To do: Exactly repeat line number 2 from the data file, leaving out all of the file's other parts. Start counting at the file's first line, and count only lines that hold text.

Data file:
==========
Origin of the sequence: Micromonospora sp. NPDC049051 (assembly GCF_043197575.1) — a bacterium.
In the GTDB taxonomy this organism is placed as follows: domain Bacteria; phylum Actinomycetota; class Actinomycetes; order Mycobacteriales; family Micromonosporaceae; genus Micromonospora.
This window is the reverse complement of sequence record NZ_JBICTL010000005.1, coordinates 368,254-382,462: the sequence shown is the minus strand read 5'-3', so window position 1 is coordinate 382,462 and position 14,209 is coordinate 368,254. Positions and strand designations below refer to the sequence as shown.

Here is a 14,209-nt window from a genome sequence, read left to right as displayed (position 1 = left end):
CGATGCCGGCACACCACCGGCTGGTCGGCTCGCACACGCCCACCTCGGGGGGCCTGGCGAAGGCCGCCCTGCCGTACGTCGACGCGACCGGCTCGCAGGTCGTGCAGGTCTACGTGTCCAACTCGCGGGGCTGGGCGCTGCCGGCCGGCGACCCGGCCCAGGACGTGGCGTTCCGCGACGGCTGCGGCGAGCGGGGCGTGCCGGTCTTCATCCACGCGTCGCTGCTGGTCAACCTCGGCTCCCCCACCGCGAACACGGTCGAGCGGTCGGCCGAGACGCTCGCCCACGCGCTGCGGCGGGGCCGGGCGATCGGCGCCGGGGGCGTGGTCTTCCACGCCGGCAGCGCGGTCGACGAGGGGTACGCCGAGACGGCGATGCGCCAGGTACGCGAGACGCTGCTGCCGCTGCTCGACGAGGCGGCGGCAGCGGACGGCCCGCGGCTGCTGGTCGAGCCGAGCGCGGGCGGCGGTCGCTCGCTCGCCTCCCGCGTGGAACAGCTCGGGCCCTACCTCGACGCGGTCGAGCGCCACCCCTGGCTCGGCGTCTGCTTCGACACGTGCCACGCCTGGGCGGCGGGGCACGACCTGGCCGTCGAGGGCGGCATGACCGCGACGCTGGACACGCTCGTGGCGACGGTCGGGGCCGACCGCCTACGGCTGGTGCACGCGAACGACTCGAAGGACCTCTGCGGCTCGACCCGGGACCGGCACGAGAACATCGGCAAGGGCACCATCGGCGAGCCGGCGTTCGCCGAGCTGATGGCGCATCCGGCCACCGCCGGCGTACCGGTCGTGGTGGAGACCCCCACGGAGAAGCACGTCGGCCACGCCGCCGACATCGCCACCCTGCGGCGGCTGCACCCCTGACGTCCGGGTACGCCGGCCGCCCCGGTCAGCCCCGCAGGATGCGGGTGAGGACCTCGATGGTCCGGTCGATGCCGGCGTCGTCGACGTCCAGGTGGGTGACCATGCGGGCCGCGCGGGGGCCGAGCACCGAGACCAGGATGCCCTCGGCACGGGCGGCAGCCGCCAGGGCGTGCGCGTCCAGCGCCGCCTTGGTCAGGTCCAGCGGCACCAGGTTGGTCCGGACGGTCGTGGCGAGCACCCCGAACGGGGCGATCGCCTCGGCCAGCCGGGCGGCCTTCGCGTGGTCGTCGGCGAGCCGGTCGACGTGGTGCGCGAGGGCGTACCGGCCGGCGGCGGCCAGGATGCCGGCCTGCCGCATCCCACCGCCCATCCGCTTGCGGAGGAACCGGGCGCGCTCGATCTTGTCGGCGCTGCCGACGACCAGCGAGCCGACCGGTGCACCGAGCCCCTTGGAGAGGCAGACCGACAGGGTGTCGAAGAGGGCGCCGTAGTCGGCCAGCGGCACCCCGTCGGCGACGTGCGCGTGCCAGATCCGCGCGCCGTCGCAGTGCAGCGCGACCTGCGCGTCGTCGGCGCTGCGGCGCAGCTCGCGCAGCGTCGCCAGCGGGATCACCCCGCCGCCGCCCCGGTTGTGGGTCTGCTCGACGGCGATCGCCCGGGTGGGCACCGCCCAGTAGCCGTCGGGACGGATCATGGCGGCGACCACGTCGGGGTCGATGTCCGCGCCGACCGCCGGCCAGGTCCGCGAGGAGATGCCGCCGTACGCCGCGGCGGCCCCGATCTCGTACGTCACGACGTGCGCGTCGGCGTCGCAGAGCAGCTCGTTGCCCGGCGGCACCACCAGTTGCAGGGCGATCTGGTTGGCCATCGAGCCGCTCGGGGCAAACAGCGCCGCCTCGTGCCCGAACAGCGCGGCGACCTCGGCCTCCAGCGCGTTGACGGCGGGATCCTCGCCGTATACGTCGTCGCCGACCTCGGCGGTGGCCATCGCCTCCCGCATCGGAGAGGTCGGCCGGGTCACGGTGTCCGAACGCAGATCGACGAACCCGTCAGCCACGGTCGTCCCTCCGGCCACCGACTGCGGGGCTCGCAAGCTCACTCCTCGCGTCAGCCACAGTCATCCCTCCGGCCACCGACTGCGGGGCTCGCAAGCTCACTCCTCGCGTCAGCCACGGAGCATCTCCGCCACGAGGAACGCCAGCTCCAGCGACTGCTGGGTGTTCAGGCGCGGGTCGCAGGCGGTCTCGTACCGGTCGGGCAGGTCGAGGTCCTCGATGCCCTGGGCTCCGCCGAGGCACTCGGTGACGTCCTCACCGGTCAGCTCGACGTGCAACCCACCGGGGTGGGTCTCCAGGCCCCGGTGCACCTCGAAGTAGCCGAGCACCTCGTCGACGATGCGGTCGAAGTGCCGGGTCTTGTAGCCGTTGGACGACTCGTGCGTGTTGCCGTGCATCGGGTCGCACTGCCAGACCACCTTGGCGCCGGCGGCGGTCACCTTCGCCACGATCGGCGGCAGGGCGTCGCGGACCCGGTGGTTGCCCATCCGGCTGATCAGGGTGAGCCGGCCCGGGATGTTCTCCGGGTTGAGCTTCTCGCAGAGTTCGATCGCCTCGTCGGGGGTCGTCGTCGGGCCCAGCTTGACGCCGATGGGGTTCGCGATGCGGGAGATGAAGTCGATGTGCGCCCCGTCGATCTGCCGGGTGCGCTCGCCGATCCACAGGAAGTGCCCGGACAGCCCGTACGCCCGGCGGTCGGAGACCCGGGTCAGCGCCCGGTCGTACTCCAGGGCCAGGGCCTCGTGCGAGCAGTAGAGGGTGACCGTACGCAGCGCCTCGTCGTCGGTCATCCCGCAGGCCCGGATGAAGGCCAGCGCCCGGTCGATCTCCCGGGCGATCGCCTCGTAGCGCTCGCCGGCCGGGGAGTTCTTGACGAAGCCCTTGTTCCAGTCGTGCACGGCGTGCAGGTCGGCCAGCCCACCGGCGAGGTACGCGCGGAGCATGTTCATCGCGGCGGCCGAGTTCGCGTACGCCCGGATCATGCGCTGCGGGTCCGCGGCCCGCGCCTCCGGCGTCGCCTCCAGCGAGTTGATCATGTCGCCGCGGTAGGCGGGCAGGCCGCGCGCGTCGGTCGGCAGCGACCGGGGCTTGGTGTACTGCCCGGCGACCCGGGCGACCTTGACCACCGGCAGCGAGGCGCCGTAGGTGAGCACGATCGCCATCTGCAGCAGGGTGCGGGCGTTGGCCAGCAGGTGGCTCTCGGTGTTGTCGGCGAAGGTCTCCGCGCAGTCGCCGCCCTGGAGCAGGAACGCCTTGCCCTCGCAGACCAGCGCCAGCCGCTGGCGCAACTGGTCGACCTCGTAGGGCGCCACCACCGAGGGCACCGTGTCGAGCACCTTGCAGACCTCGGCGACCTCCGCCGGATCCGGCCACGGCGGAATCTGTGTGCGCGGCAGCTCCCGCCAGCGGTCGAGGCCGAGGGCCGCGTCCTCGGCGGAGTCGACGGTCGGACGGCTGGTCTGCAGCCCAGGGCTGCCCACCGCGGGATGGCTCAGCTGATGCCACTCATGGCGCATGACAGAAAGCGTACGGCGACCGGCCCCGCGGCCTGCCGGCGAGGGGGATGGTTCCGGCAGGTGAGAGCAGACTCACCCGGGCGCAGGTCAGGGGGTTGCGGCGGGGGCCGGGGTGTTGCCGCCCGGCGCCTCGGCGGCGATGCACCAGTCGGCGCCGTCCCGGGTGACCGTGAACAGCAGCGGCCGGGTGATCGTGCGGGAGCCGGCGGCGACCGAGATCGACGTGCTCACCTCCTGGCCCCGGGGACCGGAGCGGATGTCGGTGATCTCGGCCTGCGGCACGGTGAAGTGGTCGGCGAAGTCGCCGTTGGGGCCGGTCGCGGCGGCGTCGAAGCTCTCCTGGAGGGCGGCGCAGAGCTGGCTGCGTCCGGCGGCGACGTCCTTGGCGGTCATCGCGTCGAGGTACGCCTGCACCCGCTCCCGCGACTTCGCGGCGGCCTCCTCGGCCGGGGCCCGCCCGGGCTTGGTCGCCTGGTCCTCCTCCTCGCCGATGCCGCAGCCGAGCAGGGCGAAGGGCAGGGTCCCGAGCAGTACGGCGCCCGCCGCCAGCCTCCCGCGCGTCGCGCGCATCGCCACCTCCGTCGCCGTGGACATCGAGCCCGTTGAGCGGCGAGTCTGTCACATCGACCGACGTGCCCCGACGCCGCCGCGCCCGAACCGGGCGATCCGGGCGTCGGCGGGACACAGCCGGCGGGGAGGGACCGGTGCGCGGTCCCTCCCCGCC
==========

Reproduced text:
In the GTDB taxonomy this organism is placed as follows: domain Bacteria; phylum Actinomycetota; class Actinomycetes; order Mycobacteriales; family Micromonosporaceae; genus Micromonospora.